Sleep issues: what causes sleepwalking and how can you prevent it?

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Sleepwalking, also know as somnambulism, is a disorder characterised by walking or doing other activities while seemingly still asleep.

Despite being the subject of plenty of comedy sketches, sleepwalking is a serious issue.

TEMPUR looks at the causes and cures for this widely known but misunderstood condition…

What are the symptoms of sleepwalking?

Sleepwalking is a parasomnia, which involves undesired events that come along with sleep.

Sleepwalkers can experience a series of complex actions. Their eyes are usually open and they have a confused, glassy look on their faces.

Someone who is sleepwalking may:

• Leave their bed and walk around
• Sit up in bed with their eyes open
• Do daily routines that are not normally done at night
• Be difficult to wake up
• Seem confused
• Experience sleep terrors
• Have no recollection of what happened
• Quickly return to sleep.

In rare cases, sleepwalkers may perform actions that are dangerous to themselves or others, such as:

• Becoming violet
• Leaving the house
• Driving a car
• Injuring themselves

A sleepwalker won’t respond during the event and usually won’t remember it.

What are the causes of sleepwalking?

There’s no one clear-cut reason why people sleepwalk, however, there are several factors that can influence its occurrence:

Genetics: like other disorders, sleepwalking can run in the family. If you have a family member who sleepwalks, you’re 10 times more likely to do so than someone from a family with no sleepwalkers.

• Environmental: not getting enough sleep is a common trigger for sleepwalking. An inconsistent sleep schedule as well as alcohol and stress can increase your risk of sleepwalking. Perfecting your bedtime routine can make a big difference to the quality of your sleep.

• Medical conditions: many disorders can make you more susceptible to sleepwalking, such as sleep apnea, irregular heartbeats, post-traumatic stress, asthma and nighttime seizures.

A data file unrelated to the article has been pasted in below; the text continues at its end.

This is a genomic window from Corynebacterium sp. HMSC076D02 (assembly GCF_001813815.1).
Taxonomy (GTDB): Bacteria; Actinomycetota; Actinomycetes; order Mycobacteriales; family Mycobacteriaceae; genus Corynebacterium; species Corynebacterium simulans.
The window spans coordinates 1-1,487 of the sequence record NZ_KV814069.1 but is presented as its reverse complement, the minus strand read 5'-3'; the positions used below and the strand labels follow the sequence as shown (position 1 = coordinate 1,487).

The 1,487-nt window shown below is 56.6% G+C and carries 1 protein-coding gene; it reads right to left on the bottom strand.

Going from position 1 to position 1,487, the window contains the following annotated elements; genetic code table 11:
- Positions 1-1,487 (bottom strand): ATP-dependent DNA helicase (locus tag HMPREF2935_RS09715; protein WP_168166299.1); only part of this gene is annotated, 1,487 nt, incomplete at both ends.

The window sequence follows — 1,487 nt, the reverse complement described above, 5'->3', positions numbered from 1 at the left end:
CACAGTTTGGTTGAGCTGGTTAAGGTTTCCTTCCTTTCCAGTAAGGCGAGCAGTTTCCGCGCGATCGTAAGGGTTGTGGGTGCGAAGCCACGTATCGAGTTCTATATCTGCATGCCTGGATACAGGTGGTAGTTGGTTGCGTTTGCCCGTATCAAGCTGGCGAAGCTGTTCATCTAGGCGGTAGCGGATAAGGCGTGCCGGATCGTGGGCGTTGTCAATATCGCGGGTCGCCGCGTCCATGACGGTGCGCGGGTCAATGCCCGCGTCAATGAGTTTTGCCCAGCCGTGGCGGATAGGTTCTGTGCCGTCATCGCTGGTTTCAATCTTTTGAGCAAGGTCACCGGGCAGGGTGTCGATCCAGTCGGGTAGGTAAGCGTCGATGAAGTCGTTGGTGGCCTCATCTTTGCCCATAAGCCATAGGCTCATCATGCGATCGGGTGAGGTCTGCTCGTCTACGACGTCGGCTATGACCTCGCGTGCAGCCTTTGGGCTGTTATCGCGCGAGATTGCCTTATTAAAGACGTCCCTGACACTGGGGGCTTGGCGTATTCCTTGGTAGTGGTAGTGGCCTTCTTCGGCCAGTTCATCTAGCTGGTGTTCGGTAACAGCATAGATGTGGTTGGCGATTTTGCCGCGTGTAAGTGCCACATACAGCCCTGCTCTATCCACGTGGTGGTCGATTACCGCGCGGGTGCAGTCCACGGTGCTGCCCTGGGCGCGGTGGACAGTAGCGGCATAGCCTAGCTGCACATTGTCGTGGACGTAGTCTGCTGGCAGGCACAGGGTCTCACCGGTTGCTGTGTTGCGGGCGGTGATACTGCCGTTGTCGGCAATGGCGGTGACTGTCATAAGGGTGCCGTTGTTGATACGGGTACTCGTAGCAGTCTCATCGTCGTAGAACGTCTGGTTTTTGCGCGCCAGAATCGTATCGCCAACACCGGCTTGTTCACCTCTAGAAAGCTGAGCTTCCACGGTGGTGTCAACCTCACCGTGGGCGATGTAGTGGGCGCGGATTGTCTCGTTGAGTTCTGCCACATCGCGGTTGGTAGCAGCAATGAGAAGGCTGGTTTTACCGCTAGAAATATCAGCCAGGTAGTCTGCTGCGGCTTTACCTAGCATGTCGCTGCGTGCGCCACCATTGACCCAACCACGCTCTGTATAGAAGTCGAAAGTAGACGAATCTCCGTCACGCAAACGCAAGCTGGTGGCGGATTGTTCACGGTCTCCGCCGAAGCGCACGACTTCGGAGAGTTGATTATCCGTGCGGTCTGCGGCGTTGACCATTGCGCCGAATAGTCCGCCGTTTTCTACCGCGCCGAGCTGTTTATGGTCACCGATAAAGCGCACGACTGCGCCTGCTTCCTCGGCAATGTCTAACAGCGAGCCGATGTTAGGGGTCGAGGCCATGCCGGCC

Sleepwalking is also linked to Alzheimer’s and Parkinson’s. If you have recently started wondering about in your sleep, you should consult your doctor as soon as possible.

Can you prevent sleepwalking with medication?

If sleepwalking is caused by an underlying medical problem, then medical treatment may be required.

Some of these conditions that require medication include:

• Sleep apnea
• Gastroesophageal reflux
• Seizures
• Restless legs syndrome
• Periodic leg movements

If one of the above is the cause of sleepwalking, episodes should stop once the underlying medical condition is treated.

How else can you prevent sleepwalking?

Although there is no known way to completely avoid sleepwalking, certain actions can be taken to minimise the risk. This includes:

• Getting enough sleep
• Maintaining stress levels (meditation and relaxation exercises)
• Avoiding auditory or visual stimulation before bedtime
• Anticipatory awakenings (waking a sleepwalker 15-20 minutes before the usual time an episode occurs)

If symptoms persist, it’s recommended that you visit a sleep disorders specialist who will be able to offer expert advice for your unique situation .

Are you a sleepwalker? Do you have any tips or advice for others? Let us know in the comments below…

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